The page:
Comings and goings:
- Borders filed for bankruptcy protection on February 16, and is closing at least 200 stores and possibly 75 more. Here’s a sortable list of the closings from the WSJ.
- According to the Palm Springs Desert Sun, several more of the few remaining merchants at the derelict Palm Springs Mall are moving, including True Value, Rite Aid, and Time Warner Cable.
- Dillard’s is closing their two stores at the Decatur (Alabama) Mall.
- Ultimate Electronics is closing all of its stores. The 46-store Colorado-based chain had gone through growing pains as recently as 2004, when it closed half of its locations. But recently, they were in expansion mode until they lacked the funds to buy more merchandise. Oops.
- The frozen yogurt craze is apparently far from over. Yogurtland, a chain of over 100 froyo shops, plans to have 550 locations by 2015.
- According to the Omaha World-Herald, 41 outlet centers are planned to open across the country between now and 2013. This, combined with the surge of dollar stores and discounters, paints the picture of an America coping with recession but making the most of it.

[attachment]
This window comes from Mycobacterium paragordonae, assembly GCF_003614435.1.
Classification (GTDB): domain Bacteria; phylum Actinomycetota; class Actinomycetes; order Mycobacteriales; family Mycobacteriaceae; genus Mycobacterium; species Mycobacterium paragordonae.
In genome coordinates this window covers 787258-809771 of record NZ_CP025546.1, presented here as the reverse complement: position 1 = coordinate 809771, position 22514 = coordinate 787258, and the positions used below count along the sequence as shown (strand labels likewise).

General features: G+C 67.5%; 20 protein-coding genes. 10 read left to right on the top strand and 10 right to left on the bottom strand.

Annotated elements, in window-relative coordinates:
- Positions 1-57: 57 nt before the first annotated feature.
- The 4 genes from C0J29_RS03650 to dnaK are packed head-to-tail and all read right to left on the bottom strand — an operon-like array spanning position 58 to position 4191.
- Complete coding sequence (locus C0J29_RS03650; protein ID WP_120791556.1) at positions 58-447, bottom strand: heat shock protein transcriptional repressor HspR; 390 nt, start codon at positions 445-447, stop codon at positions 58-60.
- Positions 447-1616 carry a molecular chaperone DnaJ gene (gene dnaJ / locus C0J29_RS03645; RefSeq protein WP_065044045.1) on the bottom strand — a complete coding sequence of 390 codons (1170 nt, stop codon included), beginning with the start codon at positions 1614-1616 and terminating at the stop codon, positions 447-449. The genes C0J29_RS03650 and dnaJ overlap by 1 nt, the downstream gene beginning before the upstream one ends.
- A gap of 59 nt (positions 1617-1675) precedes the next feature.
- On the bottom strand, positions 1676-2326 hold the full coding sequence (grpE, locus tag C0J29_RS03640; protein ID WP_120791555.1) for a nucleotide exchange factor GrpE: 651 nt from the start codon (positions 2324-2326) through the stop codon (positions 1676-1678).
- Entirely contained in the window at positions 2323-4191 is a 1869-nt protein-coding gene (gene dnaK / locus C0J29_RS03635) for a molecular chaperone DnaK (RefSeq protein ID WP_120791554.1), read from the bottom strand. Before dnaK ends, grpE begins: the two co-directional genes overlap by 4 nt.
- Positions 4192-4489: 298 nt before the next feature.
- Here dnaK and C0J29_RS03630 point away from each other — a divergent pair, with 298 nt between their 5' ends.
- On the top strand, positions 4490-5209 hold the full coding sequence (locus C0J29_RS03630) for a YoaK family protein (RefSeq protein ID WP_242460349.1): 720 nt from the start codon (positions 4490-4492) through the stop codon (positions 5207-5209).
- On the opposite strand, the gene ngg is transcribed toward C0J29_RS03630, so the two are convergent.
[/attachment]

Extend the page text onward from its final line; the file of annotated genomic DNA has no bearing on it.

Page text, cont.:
- Westcor, a mall developer based in Phoenix, is set to break ground on a new mall there called Estrella Falls. So far, Dillard’s, Macy’s, Harkins Theaters, Coach, White House Black Market, Industrial Rideshop and Chico’s have signed on as tenants. The mall will open in 2014.
- Macy’s will reopen their store at the Warwick (R.I.) Mall on March 16, nearly a year after a record flood destroyed the mall. Another mall that flooded in 2010 isn’t so lucky: Opry Mills in Nashville will definitely not reopen this year, if ever.
Other retail news:
- The Cookeville (Tenn.) Herald-Citizen profiles the Cookeville Mall’s recent decline, which has left JCPenney as the only remaning retailer there.
- An elementary school teacher landed in jail after a spat with an elderly couple in their 70s at the Parks at Arlington mall in Arlington, Texas.
- According to ABC6 in Philadelphia, the suburban Granite Run Mall is failing. The mall is currently 17% vacant.
- No Fear, the California-based company that sparked a nationwide t-shirt trend in the 1990s has declared bankruptcy. After the t-shirt craze ended, they moved in a skater-y direction along the lines of Pac Sun, but apparently that isn’t going so well.